7. Hey, tranquilo. Don't take it the wrong way. I thought it was clear that Dad just said he didn't expect you to break the news on the blog. He didn't say that you shouldn't have made this post, or that using the blog was inappropriate in any way, in fact he commented on the one of topics you brought up, expressing his views, and continuing communication and discussion, just as you expressed yours.
    We love you bro.

  8. There has been a misunderstanding, and I, Olivia Louis Holmes, will clear it up.

    First off John and Joseph, Andrew got what John was saying about being surprised.

    We have accepted this as fact.

    After accepting that this is indeed what was meant, one major question remains that had Andrew on the defensive:


    Why are you surprised?

    See, by asking that question, Andrew and I take some offense. We all know that Andrew is redefining things for himself. So for me, as I did not make clear in my first comment, I think it is perfectly normal for Andrew to post this here and saw him enthusiastically writing without hesitation.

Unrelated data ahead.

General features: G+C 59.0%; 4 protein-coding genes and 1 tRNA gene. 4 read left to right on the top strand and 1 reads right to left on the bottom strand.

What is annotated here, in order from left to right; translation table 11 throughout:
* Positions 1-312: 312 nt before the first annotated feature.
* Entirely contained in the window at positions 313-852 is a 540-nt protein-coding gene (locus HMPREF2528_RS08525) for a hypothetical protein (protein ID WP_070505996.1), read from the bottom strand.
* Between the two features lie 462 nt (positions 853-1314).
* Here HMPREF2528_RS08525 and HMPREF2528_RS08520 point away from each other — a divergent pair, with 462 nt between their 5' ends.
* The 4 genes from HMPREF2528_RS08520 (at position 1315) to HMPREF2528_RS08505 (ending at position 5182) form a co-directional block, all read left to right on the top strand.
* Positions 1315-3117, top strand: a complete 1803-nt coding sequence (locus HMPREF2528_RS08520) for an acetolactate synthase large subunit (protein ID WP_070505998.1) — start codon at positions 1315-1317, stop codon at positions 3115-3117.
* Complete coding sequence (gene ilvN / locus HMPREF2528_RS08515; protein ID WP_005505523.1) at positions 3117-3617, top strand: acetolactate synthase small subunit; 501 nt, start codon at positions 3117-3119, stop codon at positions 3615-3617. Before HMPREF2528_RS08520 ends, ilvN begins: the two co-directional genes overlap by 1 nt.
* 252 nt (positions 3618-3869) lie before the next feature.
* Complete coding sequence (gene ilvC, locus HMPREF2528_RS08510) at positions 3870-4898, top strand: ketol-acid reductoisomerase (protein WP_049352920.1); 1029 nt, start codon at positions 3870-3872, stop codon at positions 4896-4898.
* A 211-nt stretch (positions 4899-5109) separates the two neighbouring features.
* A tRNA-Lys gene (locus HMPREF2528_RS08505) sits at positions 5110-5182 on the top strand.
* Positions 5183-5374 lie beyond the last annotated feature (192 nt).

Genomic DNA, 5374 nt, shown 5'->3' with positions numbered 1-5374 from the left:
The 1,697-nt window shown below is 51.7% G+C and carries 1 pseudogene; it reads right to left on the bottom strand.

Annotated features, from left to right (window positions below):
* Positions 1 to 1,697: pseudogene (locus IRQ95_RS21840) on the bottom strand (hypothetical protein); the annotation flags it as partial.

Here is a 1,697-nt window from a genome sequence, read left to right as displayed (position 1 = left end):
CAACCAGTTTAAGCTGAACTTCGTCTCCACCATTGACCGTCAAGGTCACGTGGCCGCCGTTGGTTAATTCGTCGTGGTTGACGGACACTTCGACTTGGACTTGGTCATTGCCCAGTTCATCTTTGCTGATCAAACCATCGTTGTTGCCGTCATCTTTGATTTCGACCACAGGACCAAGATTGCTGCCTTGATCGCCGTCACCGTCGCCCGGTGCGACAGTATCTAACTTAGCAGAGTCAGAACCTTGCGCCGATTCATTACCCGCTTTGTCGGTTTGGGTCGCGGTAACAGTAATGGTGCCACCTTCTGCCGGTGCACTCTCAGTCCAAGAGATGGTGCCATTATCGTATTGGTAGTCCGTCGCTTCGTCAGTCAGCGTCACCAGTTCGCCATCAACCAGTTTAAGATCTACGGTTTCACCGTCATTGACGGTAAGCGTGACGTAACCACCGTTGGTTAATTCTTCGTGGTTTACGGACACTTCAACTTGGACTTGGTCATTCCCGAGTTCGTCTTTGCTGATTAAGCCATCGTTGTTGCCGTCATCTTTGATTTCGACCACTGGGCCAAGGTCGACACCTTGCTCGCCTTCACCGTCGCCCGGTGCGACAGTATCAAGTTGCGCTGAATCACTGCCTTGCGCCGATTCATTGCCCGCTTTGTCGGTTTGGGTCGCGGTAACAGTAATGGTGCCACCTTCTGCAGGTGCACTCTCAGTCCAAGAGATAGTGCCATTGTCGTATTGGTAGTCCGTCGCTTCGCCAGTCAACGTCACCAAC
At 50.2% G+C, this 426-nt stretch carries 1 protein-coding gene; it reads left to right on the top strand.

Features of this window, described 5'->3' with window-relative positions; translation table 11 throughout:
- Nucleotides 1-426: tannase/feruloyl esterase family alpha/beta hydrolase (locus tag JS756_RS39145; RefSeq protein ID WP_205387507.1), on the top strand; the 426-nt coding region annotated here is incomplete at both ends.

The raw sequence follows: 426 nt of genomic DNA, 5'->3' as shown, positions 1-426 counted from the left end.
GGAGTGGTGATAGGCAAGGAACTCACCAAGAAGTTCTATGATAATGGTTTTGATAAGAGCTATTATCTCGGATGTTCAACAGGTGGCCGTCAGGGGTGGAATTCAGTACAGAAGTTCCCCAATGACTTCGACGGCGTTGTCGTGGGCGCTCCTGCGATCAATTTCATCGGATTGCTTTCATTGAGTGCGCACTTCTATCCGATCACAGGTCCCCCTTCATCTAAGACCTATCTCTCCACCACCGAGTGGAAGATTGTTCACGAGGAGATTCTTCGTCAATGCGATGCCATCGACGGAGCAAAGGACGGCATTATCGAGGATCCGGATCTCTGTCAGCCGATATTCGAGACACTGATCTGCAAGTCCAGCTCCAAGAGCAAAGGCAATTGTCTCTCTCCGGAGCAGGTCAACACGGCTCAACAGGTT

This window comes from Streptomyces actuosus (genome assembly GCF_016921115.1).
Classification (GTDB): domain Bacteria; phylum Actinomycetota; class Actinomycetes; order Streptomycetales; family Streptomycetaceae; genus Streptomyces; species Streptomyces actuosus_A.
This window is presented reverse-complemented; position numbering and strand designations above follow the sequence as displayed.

So why is it a surprise to you?

    This is where I felt that saying "I didn't expect you to write this here" sort of undermines Andrew's growth, and I think that is what he felt too.

    Also, we encourage conversation! As you can see, I responded (quite well I believe) with my own take on Andrew's topic. Unfortunately, It was drowned out by this topic.

  9. Maybe it's not my place, but I feel very much like saying shame on you all. The correct response is, "Andrew, we love you for who you are, and mormon or no... we love you and we support your decisions." Whether you believe what Andrew believes or not, he is your brother, your son... HE is still Andrew. He knows you don't share his beliefs. Why can't you NOT state the obvious, but tell him what he really needs to hear, which is simply, "Ok. Thanks for letting us in instead of shutting us out. We love you unconditionally."

  10. Andrew, strive to find your path to spiritual contentment. All must do so. Your grandmother and I did ours in our early 30's.

    As you travel this path look first for happiness and then contentment.